Remember we ARE God’s servants

 

Today’s reflection from Bishop Robert Barron certainly sheds light on the journey for every parent who deals with a loved one with Same-Sex -Attraction.  He really identifies the mission of EnCourage, especially me as a Deacon and others in a similar position, when he tells us that we cannot only dump our own troubles at the foot of our Lord but need to take the additional action of reaching out to those to help them on this rocky road.  As a member of the clergy we must be the beacon of light for our parents to confide in. Below after the gospel are the words of his Excellency:

 

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Jesus spoke to the crowds and to his disciples, saying,
“The scribes and the Pharisees
have taken their seat on the chair of Moses.
Therefore, do and observe all things whatsoever they tell you,
but do not follow their example.
For they preach but they do not practice.
They tie up heavy burdens hard to carry
and lay them on people’s shoulders,
but they will not lift a finger to move them.
All their works are performed to be seen.
They widen their phylacteries and lengthen their tassels.
They love places of honor at banquets, seats of honor in synagogues,
greetings in marketplaces, and the salutation ‘Rabbi.’
As for you, do not be called ‘Rabbi.’
You have but one teacher, and you are all brothers.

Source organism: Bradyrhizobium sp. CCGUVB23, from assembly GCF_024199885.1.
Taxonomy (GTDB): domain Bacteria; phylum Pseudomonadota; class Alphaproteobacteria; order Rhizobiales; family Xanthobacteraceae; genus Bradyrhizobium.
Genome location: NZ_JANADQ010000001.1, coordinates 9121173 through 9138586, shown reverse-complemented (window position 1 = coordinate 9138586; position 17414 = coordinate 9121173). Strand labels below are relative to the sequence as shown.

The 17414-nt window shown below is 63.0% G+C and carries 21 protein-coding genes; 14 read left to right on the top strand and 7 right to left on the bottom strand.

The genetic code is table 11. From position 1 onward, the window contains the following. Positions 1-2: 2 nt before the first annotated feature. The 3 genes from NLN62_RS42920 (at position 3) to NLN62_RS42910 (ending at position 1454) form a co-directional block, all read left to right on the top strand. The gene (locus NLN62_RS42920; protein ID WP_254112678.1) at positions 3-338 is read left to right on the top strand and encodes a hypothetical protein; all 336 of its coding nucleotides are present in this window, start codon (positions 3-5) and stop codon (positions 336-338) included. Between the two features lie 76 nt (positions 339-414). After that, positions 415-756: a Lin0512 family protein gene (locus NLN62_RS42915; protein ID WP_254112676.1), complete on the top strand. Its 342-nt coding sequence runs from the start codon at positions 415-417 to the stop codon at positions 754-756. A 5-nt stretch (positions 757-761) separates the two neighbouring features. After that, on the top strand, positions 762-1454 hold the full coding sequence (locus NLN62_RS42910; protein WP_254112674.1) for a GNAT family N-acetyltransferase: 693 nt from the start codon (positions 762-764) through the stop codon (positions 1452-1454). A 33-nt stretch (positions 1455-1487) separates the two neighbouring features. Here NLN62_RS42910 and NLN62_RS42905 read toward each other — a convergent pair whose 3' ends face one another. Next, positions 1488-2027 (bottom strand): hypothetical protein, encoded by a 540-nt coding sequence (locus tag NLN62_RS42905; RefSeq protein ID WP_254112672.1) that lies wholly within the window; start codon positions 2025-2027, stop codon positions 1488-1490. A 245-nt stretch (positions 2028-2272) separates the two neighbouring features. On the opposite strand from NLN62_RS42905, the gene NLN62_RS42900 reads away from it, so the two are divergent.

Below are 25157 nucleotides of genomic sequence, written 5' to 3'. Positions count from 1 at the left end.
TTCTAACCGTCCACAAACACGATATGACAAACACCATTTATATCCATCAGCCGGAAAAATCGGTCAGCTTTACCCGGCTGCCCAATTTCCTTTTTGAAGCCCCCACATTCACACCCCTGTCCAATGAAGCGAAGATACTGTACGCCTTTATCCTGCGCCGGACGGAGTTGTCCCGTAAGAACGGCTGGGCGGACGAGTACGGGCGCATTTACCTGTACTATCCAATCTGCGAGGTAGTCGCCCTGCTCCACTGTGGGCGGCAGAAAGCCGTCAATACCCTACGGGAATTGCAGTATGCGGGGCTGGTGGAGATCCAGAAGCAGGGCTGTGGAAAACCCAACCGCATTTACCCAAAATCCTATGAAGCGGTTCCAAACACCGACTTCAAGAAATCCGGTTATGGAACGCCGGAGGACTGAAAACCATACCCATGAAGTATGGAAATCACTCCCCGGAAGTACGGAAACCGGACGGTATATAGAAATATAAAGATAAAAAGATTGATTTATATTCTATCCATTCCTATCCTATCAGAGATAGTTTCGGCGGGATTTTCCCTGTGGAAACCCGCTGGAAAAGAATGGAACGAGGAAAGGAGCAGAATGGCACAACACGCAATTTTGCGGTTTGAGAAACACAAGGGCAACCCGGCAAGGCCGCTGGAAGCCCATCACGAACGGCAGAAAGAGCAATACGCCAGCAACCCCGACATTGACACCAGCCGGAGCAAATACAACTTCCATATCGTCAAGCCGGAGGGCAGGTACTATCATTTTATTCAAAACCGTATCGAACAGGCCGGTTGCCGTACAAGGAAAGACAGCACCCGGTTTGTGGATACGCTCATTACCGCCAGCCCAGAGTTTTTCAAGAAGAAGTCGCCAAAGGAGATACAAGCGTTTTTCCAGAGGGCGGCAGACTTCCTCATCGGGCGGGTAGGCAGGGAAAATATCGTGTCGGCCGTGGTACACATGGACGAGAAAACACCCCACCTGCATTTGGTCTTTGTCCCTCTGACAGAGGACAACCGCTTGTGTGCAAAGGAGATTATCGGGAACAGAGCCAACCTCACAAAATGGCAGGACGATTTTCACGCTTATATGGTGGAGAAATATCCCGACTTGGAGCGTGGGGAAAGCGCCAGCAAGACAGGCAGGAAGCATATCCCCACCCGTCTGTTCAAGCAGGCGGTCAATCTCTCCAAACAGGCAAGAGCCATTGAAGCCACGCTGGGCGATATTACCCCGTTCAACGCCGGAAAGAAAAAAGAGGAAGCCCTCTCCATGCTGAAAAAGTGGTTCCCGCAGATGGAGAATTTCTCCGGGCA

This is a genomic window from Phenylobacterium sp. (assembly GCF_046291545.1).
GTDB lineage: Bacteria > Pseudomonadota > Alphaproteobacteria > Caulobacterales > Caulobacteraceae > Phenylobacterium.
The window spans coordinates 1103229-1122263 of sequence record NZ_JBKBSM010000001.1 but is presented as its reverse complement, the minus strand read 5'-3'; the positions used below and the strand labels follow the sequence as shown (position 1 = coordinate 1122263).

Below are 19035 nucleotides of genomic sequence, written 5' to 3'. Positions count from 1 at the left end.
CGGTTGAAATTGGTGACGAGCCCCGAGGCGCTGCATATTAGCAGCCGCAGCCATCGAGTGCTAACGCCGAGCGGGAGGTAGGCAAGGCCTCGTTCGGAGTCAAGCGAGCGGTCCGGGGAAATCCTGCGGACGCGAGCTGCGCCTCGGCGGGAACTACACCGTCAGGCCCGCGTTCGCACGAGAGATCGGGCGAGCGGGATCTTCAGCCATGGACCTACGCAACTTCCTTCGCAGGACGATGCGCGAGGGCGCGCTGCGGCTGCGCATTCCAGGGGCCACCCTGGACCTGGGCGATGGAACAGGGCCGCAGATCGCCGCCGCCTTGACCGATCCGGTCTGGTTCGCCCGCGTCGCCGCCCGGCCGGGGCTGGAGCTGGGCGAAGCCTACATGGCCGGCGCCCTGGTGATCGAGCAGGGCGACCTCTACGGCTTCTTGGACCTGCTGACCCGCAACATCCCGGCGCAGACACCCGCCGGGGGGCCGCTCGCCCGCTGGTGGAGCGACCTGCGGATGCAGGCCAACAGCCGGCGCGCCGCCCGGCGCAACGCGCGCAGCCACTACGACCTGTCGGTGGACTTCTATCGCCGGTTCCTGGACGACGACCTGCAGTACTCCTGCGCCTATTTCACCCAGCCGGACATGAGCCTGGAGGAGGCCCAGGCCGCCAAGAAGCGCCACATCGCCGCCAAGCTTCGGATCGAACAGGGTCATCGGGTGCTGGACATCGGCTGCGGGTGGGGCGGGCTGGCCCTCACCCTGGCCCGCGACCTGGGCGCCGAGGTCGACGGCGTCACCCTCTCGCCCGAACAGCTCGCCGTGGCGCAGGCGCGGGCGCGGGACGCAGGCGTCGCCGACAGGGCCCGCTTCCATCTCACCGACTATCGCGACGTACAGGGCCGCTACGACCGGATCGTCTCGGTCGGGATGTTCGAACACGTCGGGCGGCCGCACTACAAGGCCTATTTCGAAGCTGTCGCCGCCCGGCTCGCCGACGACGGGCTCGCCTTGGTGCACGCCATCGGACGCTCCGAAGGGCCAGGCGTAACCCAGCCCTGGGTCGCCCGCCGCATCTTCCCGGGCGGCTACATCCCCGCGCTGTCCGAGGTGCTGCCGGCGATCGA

Call no one on earth your father;
you have but one Father in heaven.
Do not be called ‘Master’;
you have but one master, the Christ.
The greatest among you must be your servant.
Whoever exalts himself will be humbled;
but whoever humbles himself will be exalted.”

 

Friends, in today’s Gospel Jesus turns his sharp eye and withering critique on the many ways that religious leaders fall into corruption. What precisely is bothering Jesus? Some religious leaders get their kicks from burdening people, laying the law on them heavily, making demands that are terrible, exulting in their own moral superiority.

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At the core of Jesus’ program is a willingness to bear other people’s burdens, to help them carry their loads. And this applies to the moral life as well. If we lay the burden of God’s law on people, we must be willing, at the same time, to help them bear it. Another classic problem with religious people and especially religious leaders: they use the law and morality as a means of inflating the ego. The trouble is that this drug wears off rather quickly, and then we want more of it. We need a greater title, more respect, more recognition.

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What is Jesus’ recommendation for those caught in this dilemma? To be great is to be a servant: lowly, simple, often forgotten. Eschew marks of respect; don’t seek them. Be satisfied with doing your work on behalf of God’s kingdom, whatever it is.”

 

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